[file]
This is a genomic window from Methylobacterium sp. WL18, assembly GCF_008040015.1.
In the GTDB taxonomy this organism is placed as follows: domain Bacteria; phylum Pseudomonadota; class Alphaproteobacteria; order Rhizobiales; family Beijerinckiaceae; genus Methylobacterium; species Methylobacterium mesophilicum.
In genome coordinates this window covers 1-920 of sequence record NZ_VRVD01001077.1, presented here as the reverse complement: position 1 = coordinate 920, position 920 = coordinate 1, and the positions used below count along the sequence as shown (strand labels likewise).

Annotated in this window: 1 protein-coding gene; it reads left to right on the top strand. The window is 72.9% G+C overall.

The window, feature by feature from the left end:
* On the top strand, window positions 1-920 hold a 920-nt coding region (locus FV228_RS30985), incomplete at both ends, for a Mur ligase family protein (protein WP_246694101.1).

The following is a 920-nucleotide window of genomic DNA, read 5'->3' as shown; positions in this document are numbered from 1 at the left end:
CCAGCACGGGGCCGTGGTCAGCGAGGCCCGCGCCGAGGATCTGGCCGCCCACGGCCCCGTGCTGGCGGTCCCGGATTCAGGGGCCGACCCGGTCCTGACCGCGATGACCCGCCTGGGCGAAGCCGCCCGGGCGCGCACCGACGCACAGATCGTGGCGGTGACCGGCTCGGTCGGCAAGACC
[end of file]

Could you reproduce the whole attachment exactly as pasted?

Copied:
This is a genomic window from Methylobacterium sp. WL18, assembly GCF_008040015.1.
In the GTDB taxonomy this organism is placed as follows: domain Bacteria; phylum Pseudomonadota; class Alphaproteobacteria; order Rhizobiales; family Beijerinckiaceae; genus Methylobacterium; species Methylobacterium mesophilicum.
In genome coordinates this window covers 1-920 of sequence record NZ_VRVD01001077.1, presented here as the reverse complement: position 1 = coordinate 920, position 920 = coordinate 1, and the positions used below count along the sequence as shown (strand labels likewise).

Annotated in this window: 1 protein-coding gene; it reads left to right on the top strand. The window is 72.9% G+C overall.

The window, feature by feature from the left end:
* On the top strand, window positions 1-920 hold a 920-nt coding region (locus FV228_RS30985), incomplete at both ends, for a Mur ligase family protein (protein WP_246694101.1).

The following is a 920-nucleotide window of genomic DNA, read 5'->3' as shown; positions in this document are numbered from 1 at the left end:
CCAGCACGGGGCCGTGGTCAGCGAGGCCCGCGCCGAGGATCTGGCCGCCCACGGCCCCGTGCTGGCGGTCCCGGATTCAGGGGCCGACCCGGTCCTGACCGCGATGACCCGCCTGGGCGAAGCCGCCCGGGCGCGCACCGACGCACAGATCGTGGCGGTGACCGGCTCGGTCGGCAAGACC